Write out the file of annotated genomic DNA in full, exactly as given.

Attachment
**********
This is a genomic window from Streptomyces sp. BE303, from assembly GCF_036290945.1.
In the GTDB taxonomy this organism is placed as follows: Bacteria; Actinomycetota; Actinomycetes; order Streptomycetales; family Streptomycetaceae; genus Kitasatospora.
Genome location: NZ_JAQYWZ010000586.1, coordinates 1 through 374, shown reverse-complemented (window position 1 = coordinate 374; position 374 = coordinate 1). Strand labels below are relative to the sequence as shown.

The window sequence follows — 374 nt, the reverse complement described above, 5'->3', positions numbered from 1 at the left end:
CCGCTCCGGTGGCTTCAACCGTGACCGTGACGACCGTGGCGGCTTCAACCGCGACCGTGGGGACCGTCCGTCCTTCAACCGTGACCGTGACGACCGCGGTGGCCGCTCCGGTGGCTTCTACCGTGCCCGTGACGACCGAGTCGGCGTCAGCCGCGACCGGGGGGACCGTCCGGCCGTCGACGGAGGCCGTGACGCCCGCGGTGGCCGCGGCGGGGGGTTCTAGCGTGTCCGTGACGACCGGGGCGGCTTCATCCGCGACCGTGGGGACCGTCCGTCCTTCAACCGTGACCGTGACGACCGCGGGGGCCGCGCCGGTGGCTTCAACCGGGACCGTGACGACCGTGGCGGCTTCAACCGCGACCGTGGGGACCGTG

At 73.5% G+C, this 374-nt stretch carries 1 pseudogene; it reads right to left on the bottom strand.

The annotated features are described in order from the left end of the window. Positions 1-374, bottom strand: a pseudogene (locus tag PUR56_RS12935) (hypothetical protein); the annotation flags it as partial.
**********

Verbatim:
This is a genomic window from Streptomyces sp. BE303, from assembly GCF_036290945.1.
In the GTDB taxonomy this organism is placed as follows: Bacteria; Actinomycetota; Actinomycetes; order Streptomycetales; family Streptomycetaceae; genus Kitasatospora.
Genome location: NZ_JAQYWZ010000586.1, coordinates 1 through 374, shown reverse-complemented (window position 1 = coordinate 374; position 374 = coordinate 1). Strand labels below are relative to the sequence as shown.

The window sequence follows — 374 nt, the reverse complement described above, 5'->3', positions numbered from 1 at the left end:
CCGCTCCGGTGGCTTCAACCGTGACCGTGACGACCGTGGCGGCTTCAACCGCGACCGTGGGGACCGTCCGTCCTTCAACCGTGACCGTGACGACCGCGGTGGCCGCTCCGGTGGCTTCTACCGTGCCCGTGACGACCGAGTCGGCGTCAGCCGCGACCGGGGGGACCGTCCGGCCGTCGACGGAGGCCGTGACGCCCGCGGTGGCCGCGGCGGGGGGTTCTAGCGTGTCCGTGACGACCGGGGCGGCTTCATCCGCGACCGTGGGGACCGTCCGTCCTTCAACCGTGACCGTGACGACCGCGGGGGCCGCGCCGGTGGCTTCAACCGGGACCGTGACGACCGTGGCGGCTTCAACCGCGACCGTGGGGACCGTG

At 73.5% G+C, this 374-nt stretch carries 1 pseudogene; it reads right to left on the bottom strand.

The annotated features are described in order from the left end of the window. Positions 1-374, bottom strand: a pseudogene (locus tag PUR56_RS12935) (hypothetical protein); the annotation flags it as partial.